Saturday, March 13, 2010

5 Perspectives in Decision Making

5 Eyeglasses.001

We make hundreds of decisions everyday, often based solely on habit or personal preference.  That’s fine for the little things in life, like what soup to have or which dressing to pour over our salad.  When facing complex issues, you need an approach that is worthy of more attention.

When making a decision, it is best to make it fast and change it slowly. Fast decision making does not mean rushing.  It involves thoughtful debate, running through your options and then proceeding with self assuredness.

Decision making is not merely picking yes or no, left or right.  Thoughtful decisions take into account the implications of your actions.  Once you know you’re comfortable with the possible ramifications, you act.

How can you determine all the possible outcomes of your decision?  You can’t, though you can increase your likelihood of being prepared by quickly looking at it from five different perspectives.

1. A Factual Point of View: Spread out all the facts you know before you.  Opinions and beliefs aren’t allowed here.  Be ruthlessly fact based.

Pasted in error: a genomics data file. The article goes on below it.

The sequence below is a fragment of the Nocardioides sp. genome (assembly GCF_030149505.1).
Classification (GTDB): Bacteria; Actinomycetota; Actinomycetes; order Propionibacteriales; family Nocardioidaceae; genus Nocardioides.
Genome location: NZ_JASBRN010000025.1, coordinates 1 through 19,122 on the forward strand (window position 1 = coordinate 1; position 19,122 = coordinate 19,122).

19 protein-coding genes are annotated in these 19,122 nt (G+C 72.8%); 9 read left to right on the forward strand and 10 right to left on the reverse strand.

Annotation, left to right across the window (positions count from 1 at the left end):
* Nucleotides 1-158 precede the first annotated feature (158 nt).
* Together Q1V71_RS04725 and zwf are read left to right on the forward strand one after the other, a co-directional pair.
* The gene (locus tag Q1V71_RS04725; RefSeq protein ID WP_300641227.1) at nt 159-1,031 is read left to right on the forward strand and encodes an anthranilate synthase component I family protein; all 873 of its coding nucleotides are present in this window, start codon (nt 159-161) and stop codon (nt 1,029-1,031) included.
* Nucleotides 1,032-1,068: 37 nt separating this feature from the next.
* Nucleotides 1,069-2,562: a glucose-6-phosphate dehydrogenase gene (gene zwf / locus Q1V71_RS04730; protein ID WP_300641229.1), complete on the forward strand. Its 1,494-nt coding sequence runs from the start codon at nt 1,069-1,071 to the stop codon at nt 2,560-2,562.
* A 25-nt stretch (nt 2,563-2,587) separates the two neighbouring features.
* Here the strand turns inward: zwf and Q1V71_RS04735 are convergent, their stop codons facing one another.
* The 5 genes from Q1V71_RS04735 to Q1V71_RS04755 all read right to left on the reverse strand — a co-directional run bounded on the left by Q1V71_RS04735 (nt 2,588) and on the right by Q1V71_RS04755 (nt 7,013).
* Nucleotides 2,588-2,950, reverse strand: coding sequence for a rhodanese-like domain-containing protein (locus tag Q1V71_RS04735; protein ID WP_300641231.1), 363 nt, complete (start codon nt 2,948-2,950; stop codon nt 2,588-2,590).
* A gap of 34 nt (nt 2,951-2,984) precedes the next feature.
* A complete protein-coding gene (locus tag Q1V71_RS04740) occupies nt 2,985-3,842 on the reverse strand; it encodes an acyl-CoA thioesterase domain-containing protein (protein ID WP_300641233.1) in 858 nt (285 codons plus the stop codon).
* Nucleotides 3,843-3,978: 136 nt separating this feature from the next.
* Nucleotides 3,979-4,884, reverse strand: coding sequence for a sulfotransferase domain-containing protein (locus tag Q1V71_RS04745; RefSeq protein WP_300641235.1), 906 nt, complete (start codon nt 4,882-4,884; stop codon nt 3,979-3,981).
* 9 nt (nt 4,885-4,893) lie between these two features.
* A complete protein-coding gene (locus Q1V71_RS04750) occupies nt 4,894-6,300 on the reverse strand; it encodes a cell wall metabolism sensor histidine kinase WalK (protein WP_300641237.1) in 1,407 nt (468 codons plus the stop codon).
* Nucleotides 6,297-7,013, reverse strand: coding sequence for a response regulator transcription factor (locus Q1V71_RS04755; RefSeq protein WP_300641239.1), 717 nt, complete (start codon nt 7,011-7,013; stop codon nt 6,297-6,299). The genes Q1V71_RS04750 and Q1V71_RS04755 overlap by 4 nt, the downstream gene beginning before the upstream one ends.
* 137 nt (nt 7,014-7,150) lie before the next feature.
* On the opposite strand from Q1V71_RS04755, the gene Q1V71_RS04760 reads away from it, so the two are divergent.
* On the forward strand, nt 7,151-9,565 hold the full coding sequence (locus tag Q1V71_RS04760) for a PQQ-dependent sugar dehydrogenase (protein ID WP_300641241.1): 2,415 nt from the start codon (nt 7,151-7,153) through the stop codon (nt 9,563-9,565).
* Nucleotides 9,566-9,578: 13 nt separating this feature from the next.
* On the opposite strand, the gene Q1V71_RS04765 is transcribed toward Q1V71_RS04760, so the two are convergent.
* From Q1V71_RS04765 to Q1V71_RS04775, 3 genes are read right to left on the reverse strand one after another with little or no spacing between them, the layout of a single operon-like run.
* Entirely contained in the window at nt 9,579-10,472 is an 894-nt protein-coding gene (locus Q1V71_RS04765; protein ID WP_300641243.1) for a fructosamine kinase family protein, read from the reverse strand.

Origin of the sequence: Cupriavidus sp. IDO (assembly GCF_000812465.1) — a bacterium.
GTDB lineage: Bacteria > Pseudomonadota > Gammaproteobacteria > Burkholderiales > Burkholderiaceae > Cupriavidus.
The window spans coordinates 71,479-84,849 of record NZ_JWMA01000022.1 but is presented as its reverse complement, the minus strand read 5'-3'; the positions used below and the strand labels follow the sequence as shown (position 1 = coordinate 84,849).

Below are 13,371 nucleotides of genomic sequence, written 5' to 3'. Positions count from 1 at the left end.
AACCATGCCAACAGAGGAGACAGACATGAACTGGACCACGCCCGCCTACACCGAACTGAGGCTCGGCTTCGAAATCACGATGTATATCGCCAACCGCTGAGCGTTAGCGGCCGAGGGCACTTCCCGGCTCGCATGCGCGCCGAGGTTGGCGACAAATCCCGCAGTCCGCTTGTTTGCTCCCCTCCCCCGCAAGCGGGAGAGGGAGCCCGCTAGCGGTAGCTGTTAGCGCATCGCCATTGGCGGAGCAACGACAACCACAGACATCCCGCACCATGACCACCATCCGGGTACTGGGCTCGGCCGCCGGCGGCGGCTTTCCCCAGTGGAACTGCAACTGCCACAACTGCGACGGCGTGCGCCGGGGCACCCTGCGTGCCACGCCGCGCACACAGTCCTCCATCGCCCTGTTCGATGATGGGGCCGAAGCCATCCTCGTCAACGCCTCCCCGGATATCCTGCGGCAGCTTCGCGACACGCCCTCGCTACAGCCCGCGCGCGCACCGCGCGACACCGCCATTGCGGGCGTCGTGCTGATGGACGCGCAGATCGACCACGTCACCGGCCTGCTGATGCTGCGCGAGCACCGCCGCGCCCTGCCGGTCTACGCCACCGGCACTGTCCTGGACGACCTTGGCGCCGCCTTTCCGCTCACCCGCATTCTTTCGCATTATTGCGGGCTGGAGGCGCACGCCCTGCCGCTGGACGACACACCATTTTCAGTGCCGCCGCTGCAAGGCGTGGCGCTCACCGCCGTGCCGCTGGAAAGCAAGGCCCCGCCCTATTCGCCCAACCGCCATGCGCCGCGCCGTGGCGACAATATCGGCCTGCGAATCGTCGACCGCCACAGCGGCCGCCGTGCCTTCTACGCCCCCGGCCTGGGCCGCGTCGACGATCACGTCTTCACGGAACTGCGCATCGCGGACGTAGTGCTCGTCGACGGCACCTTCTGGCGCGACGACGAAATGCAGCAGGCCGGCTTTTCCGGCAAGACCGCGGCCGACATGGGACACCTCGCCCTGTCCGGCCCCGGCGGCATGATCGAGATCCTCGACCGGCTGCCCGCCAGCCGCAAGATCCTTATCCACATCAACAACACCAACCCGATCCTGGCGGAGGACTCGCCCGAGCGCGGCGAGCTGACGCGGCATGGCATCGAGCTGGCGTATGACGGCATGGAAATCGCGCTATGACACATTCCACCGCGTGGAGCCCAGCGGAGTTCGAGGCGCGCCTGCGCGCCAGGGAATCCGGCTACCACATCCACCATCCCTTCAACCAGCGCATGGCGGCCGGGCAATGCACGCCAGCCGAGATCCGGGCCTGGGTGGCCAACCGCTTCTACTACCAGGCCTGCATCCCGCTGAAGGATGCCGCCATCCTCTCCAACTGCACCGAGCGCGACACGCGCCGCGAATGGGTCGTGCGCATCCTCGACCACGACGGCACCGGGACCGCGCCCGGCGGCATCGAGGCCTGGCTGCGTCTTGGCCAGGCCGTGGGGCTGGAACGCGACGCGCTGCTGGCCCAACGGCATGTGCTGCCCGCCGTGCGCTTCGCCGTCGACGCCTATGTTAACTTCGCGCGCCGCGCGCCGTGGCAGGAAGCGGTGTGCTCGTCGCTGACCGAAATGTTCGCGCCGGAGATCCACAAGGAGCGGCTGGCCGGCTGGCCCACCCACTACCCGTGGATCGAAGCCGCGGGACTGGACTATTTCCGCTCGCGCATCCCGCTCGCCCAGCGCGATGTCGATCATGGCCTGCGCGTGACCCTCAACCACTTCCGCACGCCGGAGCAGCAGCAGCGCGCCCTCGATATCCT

2. An Intuitive Point of View: What's your gut telling you?  What are your feelings?  Being rational does not serve this perspective.

3. A Pessimistic Point of View: Be a Negative Nelly.  What’s the worst thing that could actually happen?

4. An Optimistic Point of View: Okay Pollyanna, your turn.  What’s the best possible result of your decision?

5. A Creative Point of View: Now for something completely different.  What’s an entirely new outcome you could create with a creative perspective?

Actively running possible scenarios through these different points of view gives your mind the opportunity to weigh your options so you can be best prepared for the implications of your decision.  First decide.  Then act.

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